One of the most common questions I get about sex-trafficking is, “But don’t some of the women in the sex industry choose that lifestyle?” I know at that point the questioner’s knowledge of the sex-industry comes from Pretty Woman and other glamorized entertainment (including billboards & ads, no matter how air-brushed and smiling they are).
There’s a three year old girl who’s been giving favors to her stepdad since she was old enough to talk. It might hurt, but it’s as normal to her as eating Cheerios and playing with My Little Pony. When she’s a teenager someone offers to pay her for doing something as normal to her as brushing her teeth, painting her nails. Her body has never belonged to her, why should it start now?
There’s a 14 year old girl who’s been bullied into giving her boyfriend’s friend sex, or else.
There’s a impoverished family in Asia with three young daughters to feed and so three daughters to give to the guy down the street who will sell them for an hour or two to the highest bidder. The family gets to eat one more day.
There’s a 18 year girl in Moldova who’s been in orphanages since she was six or seven, after her parents left the country to find better work for themselves. She’s aging out. She’s pretty and quiet and on the hunt for a honest job to provide for herself. She accepts a job as a dancer, a housekeeper, or a factory worker. She is tricked, drugged, and trafficked for use in pornographic material.
There’s a 12 year old runaway from Grand Rapids. She’s been abused at home since she was little and just wants to be safe. A guy finds her, promises to help her, feeds her, clothes her, and forces her to prostitute herself at night in order to keep herself fed and clothed.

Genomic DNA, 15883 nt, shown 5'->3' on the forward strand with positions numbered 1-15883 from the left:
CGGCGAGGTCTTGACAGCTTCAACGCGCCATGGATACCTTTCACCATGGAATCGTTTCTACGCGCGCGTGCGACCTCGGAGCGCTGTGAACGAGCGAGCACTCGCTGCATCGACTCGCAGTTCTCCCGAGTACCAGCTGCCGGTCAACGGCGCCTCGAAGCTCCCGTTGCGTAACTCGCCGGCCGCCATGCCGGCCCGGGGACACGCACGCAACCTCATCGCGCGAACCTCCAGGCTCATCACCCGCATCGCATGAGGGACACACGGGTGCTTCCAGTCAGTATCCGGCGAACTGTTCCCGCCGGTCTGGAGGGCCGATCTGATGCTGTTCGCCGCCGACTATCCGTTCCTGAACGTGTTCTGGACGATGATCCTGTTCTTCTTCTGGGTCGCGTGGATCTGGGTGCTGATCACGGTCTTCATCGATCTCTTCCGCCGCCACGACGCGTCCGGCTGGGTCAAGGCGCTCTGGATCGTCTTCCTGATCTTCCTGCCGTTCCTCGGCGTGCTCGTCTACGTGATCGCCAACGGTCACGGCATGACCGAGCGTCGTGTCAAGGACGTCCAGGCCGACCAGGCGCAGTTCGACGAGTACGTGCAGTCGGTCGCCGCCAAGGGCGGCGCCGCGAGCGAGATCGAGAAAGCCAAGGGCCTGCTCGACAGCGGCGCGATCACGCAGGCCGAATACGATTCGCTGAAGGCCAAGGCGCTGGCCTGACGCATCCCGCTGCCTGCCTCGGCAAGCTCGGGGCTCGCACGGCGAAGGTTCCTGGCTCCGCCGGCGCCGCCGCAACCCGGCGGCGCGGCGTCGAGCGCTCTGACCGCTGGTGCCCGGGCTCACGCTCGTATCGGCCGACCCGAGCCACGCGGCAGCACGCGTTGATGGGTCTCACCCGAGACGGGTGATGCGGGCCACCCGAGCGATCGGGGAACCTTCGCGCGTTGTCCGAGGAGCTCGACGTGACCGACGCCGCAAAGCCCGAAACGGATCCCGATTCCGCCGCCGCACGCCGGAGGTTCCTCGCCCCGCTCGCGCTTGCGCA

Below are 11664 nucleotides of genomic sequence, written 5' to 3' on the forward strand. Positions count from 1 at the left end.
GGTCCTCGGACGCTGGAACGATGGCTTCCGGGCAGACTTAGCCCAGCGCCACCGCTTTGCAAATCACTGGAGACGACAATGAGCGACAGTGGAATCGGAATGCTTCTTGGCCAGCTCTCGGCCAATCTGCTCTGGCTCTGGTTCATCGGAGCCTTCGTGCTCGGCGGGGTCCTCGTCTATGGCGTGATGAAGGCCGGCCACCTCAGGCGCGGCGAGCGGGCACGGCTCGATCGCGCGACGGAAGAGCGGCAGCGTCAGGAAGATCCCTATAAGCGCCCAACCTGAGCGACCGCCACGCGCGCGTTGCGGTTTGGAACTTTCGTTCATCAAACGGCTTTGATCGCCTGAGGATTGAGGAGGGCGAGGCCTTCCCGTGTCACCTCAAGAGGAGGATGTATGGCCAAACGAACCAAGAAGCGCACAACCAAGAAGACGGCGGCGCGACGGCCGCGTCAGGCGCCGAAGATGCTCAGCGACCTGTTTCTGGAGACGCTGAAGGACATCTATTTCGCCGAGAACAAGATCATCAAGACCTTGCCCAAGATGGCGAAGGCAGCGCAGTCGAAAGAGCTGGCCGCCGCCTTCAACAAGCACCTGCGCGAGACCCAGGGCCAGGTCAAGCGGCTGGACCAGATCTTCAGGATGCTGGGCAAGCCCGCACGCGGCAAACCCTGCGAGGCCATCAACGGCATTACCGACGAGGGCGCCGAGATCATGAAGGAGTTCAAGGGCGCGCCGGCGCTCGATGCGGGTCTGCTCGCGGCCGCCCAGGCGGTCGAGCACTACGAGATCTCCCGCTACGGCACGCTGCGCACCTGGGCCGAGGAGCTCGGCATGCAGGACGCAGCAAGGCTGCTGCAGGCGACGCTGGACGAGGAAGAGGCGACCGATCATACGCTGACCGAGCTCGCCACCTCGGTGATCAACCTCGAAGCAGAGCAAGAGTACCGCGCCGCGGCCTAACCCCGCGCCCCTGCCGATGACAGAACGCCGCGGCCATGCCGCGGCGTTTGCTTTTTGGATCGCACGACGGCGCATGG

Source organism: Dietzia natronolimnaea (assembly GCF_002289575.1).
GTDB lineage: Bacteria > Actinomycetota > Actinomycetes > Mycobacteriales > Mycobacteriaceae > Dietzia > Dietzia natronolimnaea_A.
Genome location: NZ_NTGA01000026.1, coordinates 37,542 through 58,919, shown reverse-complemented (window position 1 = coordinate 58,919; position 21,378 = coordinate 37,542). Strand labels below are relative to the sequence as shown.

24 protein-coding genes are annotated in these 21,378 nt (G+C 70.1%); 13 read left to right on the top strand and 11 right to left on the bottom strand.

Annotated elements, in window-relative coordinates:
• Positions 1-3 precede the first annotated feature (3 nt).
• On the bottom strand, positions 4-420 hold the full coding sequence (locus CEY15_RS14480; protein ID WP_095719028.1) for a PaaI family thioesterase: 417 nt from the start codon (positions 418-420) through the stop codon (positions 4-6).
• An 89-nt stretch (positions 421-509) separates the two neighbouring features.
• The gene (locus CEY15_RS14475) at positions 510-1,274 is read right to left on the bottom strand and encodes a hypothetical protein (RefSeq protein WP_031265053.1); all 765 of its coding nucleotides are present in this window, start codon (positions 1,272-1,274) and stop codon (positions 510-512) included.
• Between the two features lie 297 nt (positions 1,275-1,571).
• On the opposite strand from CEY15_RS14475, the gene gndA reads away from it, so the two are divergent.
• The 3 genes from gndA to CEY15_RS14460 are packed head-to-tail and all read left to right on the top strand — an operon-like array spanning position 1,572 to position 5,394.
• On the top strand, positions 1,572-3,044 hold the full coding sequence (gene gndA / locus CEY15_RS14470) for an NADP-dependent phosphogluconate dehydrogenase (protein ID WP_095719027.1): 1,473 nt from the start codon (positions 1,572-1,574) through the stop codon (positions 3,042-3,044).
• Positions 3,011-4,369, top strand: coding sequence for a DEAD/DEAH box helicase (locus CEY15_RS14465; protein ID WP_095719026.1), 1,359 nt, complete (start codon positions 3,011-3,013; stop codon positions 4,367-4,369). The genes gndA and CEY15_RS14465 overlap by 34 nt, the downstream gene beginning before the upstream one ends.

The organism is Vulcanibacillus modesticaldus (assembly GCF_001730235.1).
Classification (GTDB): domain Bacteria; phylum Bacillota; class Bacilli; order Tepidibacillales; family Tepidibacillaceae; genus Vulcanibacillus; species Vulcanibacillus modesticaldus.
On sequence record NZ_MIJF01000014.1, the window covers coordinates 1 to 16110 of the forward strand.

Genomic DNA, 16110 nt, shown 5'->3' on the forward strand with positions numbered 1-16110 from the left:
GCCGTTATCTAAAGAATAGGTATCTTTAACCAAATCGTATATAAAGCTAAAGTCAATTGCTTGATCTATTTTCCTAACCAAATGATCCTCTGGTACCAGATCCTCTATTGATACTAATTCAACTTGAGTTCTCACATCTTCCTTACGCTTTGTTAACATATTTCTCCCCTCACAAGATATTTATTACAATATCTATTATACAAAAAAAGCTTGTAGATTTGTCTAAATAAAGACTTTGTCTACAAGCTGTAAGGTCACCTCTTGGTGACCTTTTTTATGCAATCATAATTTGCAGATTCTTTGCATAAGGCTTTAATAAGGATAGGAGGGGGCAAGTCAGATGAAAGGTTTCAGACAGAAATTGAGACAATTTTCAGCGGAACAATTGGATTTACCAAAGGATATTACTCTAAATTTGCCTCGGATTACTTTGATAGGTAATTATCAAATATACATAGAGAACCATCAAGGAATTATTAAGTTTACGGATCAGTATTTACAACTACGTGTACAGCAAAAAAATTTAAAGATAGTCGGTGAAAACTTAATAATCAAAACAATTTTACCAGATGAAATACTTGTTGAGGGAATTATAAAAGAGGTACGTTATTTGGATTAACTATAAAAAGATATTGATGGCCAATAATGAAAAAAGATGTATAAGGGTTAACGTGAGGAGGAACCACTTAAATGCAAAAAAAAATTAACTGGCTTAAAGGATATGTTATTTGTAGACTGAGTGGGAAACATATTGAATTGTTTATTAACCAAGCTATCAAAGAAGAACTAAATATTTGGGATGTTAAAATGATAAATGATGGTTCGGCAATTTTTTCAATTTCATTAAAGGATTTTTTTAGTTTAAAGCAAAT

There’s a 13 year old girl in South America promised a job cleaning houses. She is beaten, raped repeatedly, her will broken, and then given addictive drugs so she will need her captor, even in her broken stupor. She is then transported across the border into the United States where she is brought to men in truck stops along the interstate that runs behind your house.
There’s a guy in front of his computer late at night watching images he thinks only affect him.
There’s a group of men on a business trip taking their pick of a girl.
There’s a man at a bar in Chicago leering at a young woman stripping.
There’s a father touching his daughter late at night.
There’s a traveler walking into a red light district out of a sick curiosity.
There’s you, in your car, driving past a woman of the night. If you’re judging her because you think she chose to be there, your moral compass has been calibrated to the Pretty Woman culture. No one chooses that lifestyle. No one asks to be raped, exploited, trafficked, paraded, blackmailed, or abused.
I never use the word prostitute because it doesn’t matter to me how much money a girl, or her captor, pimp, father, brother, or trafficker, is getting for her body: she is not the one making a living there.